Pediatric/Adult Congenital Heart Disease -> Adult Congenital Heart Disease D-PO02 - Poster Session II (ID 47) Poster

D-PO02-075 - On The Mechanism Of Tetralogy Of Fallot Ventricular Tachycardia: Predicting VT Isthmus In Sinus Rhythm (ID 195)


Background: Empirical ablation in sinus rhythm of Tetralogy of Fallot VTs (TOF VTs) is not usually considered when VT is non-inducible or unstable for mapping. The reason for this is the uncertainty about the anatomic location of critical isthmus (isthmus I- Zeppenfeld et al 2007 Circulation, isthmus III-Kapel et al 2017 EHJ) in TOF VTs and lack of heuristic substrate-based strategies that predict isthmus in sinus rhythm.
Objective: To define the commonest anatomic diastolic isthmus and to determine the utility of decremental evoked potentials (DeEP) to predict VT isthmus in sinus rhythm for TOF VTs.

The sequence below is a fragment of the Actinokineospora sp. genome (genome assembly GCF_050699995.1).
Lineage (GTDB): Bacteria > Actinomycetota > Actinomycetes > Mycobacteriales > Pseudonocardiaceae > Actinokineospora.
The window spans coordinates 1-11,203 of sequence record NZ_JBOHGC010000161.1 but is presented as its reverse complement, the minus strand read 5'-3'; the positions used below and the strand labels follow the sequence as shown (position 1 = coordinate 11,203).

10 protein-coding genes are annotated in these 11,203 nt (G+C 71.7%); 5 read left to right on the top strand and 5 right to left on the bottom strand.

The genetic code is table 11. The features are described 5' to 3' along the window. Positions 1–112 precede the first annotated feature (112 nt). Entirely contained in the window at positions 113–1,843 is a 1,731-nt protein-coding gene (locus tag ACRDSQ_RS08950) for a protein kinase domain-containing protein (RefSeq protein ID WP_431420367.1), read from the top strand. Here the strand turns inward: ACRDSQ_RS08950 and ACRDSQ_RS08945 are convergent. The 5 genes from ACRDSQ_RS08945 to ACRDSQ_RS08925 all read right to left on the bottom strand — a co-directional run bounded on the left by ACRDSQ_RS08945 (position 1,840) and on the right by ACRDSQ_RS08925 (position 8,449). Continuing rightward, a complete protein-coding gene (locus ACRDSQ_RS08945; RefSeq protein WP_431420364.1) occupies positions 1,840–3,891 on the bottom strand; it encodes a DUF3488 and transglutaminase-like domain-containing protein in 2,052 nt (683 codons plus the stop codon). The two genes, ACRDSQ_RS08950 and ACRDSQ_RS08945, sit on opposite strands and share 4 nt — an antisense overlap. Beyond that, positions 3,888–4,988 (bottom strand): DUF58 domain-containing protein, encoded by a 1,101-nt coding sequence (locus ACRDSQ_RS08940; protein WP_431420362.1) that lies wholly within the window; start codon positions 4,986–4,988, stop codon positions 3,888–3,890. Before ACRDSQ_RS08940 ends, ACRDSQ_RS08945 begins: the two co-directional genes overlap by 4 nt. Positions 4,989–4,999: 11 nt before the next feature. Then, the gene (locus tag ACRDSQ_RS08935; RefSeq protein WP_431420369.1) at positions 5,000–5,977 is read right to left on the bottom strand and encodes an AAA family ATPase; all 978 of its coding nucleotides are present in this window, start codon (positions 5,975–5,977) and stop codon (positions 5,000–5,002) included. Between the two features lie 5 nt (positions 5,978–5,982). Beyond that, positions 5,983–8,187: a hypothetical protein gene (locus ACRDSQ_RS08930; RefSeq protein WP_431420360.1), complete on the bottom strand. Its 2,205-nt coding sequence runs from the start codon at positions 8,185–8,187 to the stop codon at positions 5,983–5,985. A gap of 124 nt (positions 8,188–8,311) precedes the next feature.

Methods: A customised RV balloon with 112 electrodes was used to record endocardial activation with patients under cardiopulmonary bypass, fig 1(a). VT Isthmus was defined as I- TA to RVOT patch, II- RVOT patch to PV, III- VSD patch to PV, IV- TA to VSD patch. VT was induced with upto five extra-systoles during a drive train of 400-600ms. The local decrement of EGM during the first extra-systole approaching refractoriness was measured from all electrodes.
Results: In 28 consecutive patients 38 VTs were studied. The mean TCL and diastolic interval were 283 ± 47ms and 88 ± 70ms respectively. The VT axis was predominantly superior 22/38(58%). The commonest diastolic isthmus was at the isthmus between PV and VSD patch (isthmus III) in 60%, fig1(b). Maximum local EGM decrement during extra systole accurately predicted the isthmus location in 17/24 VTs (70%).
Conclusion: The commonest isthmus was between PV and VSD patch. During catheter ablation of TOF VT in sinus rhythm, signal based mapping strategy with DeEP mapping could aid identify the isthmus region.